Boston Office Report – Spring 2019

The metro’s office market is posting steady gains on the strength of core industries like education and health care, technology and professional services.
Office-using employment in Boston, click to enlarge
Office-using employment in Boston, click to enlarge

Boston’s strong market dynamics, educated workforce and deep talent pool are the main contributing factors driving growth—amid the metro’s thriving tech and life sciences scene and expanding coworking segment. The Massachusetts Institute of Technology continues to outline Boston’s innovation identity with findings in robotics, AI and engineering, while venture funds and government-backed programs fuel the ongoing progress. The metro added 6,500 office-using jobs in the 12 months ending in March, with much of the gains coming from the professional and business services sector (5,700 jobs, up 1.0 percent year-over-year). Office-using employment growth was supported by expanding Am Law 200 firms such as Deloitte and Ernst & Young.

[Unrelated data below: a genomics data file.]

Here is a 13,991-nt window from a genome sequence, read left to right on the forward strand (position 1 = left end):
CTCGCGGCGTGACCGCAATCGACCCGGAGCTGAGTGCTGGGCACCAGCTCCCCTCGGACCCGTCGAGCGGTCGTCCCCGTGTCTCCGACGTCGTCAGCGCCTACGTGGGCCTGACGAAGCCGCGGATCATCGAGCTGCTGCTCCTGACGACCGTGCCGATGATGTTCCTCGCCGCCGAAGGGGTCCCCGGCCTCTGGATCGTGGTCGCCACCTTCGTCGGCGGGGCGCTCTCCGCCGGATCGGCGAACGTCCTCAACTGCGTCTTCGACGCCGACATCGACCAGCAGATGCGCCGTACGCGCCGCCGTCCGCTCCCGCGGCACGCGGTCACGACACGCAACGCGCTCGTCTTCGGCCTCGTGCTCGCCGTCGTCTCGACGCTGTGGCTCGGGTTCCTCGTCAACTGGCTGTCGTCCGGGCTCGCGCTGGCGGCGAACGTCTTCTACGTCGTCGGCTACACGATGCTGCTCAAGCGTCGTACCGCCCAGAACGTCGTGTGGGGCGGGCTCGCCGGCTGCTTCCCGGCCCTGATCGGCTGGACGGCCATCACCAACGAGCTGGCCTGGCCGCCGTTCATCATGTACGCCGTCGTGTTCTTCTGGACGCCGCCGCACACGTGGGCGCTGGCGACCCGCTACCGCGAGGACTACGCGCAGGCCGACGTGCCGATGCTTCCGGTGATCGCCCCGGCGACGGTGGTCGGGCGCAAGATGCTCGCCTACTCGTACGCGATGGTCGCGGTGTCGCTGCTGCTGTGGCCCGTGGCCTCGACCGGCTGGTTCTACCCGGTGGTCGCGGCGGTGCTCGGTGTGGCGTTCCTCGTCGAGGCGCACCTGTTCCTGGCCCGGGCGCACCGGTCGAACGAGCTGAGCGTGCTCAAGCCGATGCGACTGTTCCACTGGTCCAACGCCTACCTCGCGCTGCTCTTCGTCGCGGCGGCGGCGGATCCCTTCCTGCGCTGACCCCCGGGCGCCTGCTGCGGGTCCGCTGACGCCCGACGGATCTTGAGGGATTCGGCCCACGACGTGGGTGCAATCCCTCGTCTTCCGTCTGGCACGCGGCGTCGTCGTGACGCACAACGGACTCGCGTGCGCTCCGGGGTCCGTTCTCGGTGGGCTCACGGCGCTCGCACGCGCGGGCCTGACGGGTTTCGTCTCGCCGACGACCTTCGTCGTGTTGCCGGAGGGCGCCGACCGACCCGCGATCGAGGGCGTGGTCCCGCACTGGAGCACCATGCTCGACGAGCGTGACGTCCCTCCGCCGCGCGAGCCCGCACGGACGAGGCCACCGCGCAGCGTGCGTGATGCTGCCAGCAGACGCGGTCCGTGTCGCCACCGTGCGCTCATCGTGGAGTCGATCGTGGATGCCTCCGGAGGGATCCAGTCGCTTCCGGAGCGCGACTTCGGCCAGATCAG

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Employment growth by sector in Boston, click to enlarge
Employment growth by sector in Boston, click to enlarge

Boston is a technology and health-care hub, attracting major economic powerhouses and blue-chip companies. Apple, Siemens Healthineers and Wayfair are expanding their employee base, leasing up all the large office availabilities in the metro. Philips Healthcare and Sanofi have chosen to plant their flags in Cambridge, the East Coast’s biotech epicenter. Google leased the entire office component of the upcoming 325 Main St. in Kendall Square, while Takeda Pharmaceutical Co. is relocating its operations from Chicago. The metro’s overall vacancy rate was 9.7 percent at the end of April.

Despite the 7.8 million-square-foot development pipeline, demand far outpaces supply and most projects under construction are preleased.

Read the full Yardi Matrix report.